I will update this post next week.

Tuesday, December 28, 2010

DLTR close out

I closed out this long call trade today for a -$60 loss. My stated exit point was on a close below the channel uptrend. I might have jumped the gun on this as we still have 15 minutes left in the trading day, but I don't like that it's violated the channel intra-day four times since I put the trade one, was rejected at resistance since I put the trade on, and looks like it might be consolidating now. So pretty simple, I'm out.

Monday, December 27, 2010

More NG charts

So here are my charts from yesterday and why I was looking to get long NG. We have a series of higher lows after a long 8-month sell off. Considering it is winter, this asset can't go to zero, and I'm comfortable with the margin requirement for taking out a new low, I favored getting long here. But I didn't like the overhead resistance line. Sometime in the next two days one of these trends has to break. So I chose the short put rather than just getting long.

NG Update: WOW!!

What a wild ride. There must have been a large short position out there, or maybe somebody willing to take delivery was bottom feeding and snatching up at this price. Look at the volume and price action in the last 30 minutes of pit trading. I was happy to take a break even and 30 minutes later there was an $800 profit. It could just have easily moved that fast against me so I'm glad to break even here. I did end up selling the FEB 4.000 put option for .153 right as this move occurred potential good timing there. The FEB chart saw the same up move as the JAN so maybe that blows my earlier theory. I haven't been trading this asset class long enough to have an informed opinion.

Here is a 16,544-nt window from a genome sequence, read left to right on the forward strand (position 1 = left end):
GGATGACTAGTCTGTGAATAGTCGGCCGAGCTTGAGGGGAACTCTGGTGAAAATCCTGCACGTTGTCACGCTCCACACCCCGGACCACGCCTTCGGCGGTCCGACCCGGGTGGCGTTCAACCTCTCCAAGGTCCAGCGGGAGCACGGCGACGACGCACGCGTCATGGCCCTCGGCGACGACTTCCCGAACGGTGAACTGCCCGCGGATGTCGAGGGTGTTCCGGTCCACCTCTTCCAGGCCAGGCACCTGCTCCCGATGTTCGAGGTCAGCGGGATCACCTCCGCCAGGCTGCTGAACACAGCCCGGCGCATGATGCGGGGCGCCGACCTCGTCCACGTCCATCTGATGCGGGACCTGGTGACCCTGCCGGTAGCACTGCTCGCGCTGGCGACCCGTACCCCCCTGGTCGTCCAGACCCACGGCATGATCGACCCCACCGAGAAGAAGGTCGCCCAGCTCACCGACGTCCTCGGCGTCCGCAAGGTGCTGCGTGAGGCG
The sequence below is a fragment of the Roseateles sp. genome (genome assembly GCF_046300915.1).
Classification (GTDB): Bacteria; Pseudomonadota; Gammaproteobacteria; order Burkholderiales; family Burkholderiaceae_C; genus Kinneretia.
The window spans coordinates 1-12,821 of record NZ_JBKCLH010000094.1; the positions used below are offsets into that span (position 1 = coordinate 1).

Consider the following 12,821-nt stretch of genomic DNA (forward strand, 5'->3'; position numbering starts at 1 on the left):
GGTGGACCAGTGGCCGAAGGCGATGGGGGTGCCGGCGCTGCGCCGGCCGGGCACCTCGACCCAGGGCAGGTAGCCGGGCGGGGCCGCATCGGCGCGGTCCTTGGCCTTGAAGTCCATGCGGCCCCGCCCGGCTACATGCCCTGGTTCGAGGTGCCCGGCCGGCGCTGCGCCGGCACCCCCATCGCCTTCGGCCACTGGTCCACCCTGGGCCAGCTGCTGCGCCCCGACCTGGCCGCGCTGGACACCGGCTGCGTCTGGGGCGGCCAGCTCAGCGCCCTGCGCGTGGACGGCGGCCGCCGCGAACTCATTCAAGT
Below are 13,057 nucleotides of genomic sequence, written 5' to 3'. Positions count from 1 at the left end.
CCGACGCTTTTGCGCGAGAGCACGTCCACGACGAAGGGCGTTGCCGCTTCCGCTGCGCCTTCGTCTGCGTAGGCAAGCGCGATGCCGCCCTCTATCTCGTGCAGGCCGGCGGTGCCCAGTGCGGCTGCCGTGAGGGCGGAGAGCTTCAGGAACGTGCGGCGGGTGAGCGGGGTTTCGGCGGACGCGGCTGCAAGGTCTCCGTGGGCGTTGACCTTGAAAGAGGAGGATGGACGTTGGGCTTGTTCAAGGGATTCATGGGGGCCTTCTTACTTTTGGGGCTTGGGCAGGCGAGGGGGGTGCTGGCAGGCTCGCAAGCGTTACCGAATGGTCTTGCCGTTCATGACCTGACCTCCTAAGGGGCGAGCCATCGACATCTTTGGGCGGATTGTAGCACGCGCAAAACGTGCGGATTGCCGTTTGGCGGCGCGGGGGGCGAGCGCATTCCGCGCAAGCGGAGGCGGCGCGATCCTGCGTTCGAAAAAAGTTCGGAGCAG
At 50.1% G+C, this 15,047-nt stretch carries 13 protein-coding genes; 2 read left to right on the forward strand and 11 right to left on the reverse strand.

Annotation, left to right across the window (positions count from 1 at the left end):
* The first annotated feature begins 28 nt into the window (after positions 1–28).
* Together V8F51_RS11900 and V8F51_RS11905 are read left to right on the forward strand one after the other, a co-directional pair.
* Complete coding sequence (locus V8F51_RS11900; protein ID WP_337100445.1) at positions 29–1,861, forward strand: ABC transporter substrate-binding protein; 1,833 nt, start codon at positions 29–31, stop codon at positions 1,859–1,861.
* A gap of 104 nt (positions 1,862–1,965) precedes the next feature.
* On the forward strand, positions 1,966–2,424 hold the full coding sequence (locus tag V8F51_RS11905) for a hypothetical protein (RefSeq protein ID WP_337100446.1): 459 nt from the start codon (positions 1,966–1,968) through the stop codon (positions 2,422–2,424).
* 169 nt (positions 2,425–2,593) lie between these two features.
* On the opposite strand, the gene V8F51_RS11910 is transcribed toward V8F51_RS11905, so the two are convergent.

Now check out this classic technical bounce in the chart below. I had the blue line for the FEB contract drawn before today's action. We bounced exactly on it. I was looking to sell a put in to this move and I did. That was a more conservative approach but a simple long at that support line would have yielded a $1000 profit in a little over an hour. The max gain on my put sale is .153 x $10 = $1530 but I'll have to wait 30 days!!